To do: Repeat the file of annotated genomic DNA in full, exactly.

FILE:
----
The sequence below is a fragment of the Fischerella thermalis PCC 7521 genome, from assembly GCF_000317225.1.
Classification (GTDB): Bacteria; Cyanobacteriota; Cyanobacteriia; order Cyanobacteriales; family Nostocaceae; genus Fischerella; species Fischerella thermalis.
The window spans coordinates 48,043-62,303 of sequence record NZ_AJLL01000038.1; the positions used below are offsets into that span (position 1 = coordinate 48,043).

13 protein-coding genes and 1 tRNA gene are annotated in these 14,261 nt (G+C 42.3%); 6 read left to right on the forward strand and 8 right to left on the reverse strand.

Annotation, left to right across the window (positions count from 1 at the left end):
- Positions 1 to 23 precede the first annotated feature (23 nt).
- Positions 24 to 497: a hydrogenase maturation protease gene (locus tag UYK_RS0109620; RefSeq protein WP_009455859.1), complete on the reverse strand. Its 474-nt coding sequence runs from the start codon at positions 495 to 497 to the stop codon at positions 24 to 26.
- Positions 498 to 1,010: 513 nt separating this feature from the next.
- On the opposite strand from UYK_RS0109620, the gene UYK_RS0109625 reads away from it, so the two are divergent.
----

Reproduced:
The sequence below is a fragment of the Fischerella thermalis PCC 7521 genome, from assembly GCF_000317225.1.
Classification (GTDB): Bacteria; Cyanobacteriota; Cyanobacteriia; order Cyanobacteriales; family Nostocaceae; genus Fischerella; species Fischerella thermalis.
The window spans coordinates 48,043-62,303 of sequence record NZ_AJLL01000038.1; the positions used below are offsets into that span (position 1 = coordinate 48,043).

13 protein-coding genes and 1 tRNA gene are annotated in these 14,261 nt (G+C 42.3%); 6 read left to right on the forward strand and 8 right to left on the reverse strand.

Annotation, left to right across the window (positions count from 1 at the left end):
- Positions 1 to 23 precede the first annotated feature (23 nt).
- Positions 24 to 497: a hydrogenase maturation protease gene (locus tag UYK_RS0109620; RefSeq protein WP_009455859.1), complete on the reverse strand. Its 474-nt coding sequence runs from the start codon at positions 495 to 497 to the stop codon at positions 24 to 26.
- Positions 498 to 1,010: 513 nt separating this feature from the next.
- On the opposite strand from UYK_RS0109620, the gene UYK_RS0109625 reads away from it, so the two are divergent.